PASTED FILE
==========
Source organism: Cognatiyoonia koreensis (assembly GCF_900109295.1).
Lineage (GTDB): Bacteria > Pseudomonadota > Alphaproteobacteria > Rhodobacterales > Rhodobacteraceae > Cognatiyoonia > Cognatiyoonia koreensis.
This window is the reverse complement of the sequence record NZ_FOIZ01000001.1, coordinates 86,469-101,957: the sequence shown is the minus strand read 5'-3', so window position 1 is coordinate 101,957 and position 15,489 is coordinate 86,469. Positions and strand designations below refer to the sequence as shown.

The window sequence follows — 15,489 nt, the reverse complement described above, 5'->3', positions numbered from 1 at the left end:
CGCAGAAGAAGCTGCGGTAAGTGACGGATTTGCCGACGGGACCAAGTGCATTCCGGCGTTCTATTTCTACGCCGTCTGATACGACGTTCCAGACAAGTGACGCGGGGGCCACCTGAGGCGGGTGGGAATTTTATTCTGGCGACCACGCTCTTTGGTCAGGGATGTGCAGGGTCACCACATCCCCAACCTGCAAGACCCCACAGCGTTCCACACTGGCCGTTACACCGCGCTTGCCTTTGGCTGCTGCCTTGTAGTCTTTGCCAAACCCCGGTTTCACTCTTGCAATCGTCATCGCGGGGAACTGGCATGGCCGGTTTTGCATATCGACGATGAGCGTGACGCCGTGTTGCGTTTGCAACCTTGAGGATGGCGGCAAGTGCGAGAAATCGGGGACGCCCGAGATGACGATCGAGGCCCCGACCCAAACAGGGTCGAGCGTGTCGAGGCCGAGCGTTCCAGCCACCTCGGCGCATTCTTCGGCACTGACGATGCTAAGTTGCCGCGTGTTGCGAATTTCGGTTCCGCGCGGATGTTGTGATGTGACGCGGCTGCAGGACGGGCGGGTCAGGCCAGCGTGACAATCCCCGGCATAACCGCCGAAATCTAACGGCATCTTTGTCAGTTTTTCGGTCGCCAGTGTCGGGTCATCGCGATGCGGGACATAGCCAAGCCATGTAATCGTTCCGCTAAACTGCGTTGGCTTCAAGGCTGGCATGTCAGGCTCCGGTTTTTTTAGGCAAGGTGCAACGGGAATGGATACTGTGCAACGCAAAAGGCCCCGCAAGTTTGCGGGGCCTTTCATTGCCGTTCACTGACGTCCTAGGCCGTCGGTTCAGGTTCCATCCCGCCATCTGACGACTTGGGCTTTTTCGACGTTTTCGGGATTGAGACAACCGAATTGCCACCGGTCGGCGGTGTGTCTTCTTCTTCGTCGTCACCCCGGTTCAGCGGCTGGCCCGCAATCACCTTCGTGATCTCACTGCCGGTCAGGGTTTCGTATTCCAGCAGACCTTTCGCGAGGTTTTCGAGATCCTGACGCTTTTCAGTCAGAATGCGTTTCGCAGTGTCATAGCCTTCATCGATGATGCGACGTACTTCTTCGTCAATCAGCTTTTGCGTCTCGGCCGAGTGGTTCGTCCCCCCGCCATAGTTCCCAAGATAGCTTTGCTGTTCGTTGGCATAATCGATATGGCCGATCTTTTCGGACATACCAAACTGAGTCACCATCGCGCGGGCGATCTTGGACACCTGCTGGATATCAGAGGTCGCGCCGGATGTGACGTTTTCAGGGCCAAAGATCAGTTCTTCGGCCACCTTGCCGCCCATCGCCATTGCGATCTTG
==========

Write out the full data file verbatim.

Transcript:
Source organism: Cognatiyoonia koreensis (assembly GCF_900109295.1).
Lineage (GTDB): Bacteria > Pseudomonadota > Alphaproteobacteria > Rhodobacterales > Rhodobacteraceae > Cognatiyoonia > Cognatiyoonia koreensis.
This window is the reverse complement of the sequence record NZ_FOIZ01000001.1, coordinates 86,469-101,957: the sequence shown is the minus strand read 5'-3', so window position 1 is coordinate 101,957 and position 15,489 is coordinate 86,469. Positions and strand designations below refer to the sequence as shown.

The window sequence follows — 15,489 nt, the reverse complement described above, 5'->3', positions numbered from 1 at the left end:
CGCAGAAGAAGCTGCGGTAAGTGACGGATTTGCCGACGGGACCAAGTGCATTCCGGCGTTCTATTTCTACGCCGTCTGATACGACGTTCCAGACAAGTGACGCGGGGGCCACCTGAGGCGGGTGGGAATTTTATTCTGGCGACCACGCTCTTTGGTCAGGGATGTGCAGGGTCACCACATCCCCAACCTGCAAGACCCCACAGCGTTCCACACTGGCCGTTACACCGCGCTTGCCTTTGGCTGCTGCCTTGTAGTCTTTGCCAAACCCCGGTTTCACTCTTGCAATCGTCATCGCGGGGAACTGGCATGGCCGGTTTTGCATATCGACGATGAGCGTGACGCCGTGTTGCGTTTGCAACCTTGAGGATGGCGGCAAGTGCGAGAAATCGGGGACGCCCGAGATGACGATCGAGGCCCCGACCCAAACAGGGTCGAGCGTGTCGAGGCCGAGCGTTCCAGCCACCTCGGCGCATTCTTCGGCACTGACGATGCTAAGTTGCCGCGTGTTGCGAATTTCGGTTCCGCGCGGATGTTGTGATGTGACGCGGCTGCAGGACGGGCGGGTCAGGCCAGCGTGACAATCCCCGGCATAACCGCCGAAATCTAACGGCATCTTTGTCAGTTTTTCGGTCGCCAGTGTCGGGTCATCGCGATGCGGGACATAGCCAAGCCATGTAATCGTTCCGCTAAACTGCGTTGGCTTCAAGGCTGGCATGTCAGGCTCCGGTTTTTTTAGGCAAGGTGCAACGGGAATGGATACTGTGCAACGCAAAAGGCCCCGCAAGTTTGCGGGGCCTTTCATTGCCGTTCACTGACGTCCTAGGCCGTCGGTTCAGGTTCCATCCCGCCATCTGACGACTTGGGCTTTTTCGACGTTTTCGGGATTGAGACAACCGAATTGCCACCGGTCGGCGGTGTGTCTTCTTCTTCGTCGTCACCCCGGTTCAGCGGCTGGCCCGCAATCACCTTCGTGATCTCACTGCCGGTCAGGGTTTCGTATTCCAGCAGACCTTTCGCGAGGTTTTCGAGATCCTGACGCTTTTCAGTCAGAATGCGTTTCGCAGTGTCATAGCCTTCATCGATGATGCGACGTACTTCTTCGTCAATCAGCTTTTGCGTCTCGGCCGAGTGGTTCGTCCCCCCGCCATAGTTCCCAAGATAGCTTTGCTGTTCGTTGGCATAATCGATATGGCCGATCTTTTCGGACATACCAAACTGAGTCACCATCGCGCGGGCGATCTTGGACACCTGCTGGATATCAGAGGTCGCGCCGGATGTGACGTTTTCAGGGCCAAAGATCAGTTCTTCGGCCACCTTGCCGCCCATCGCCATTGCGATCTTG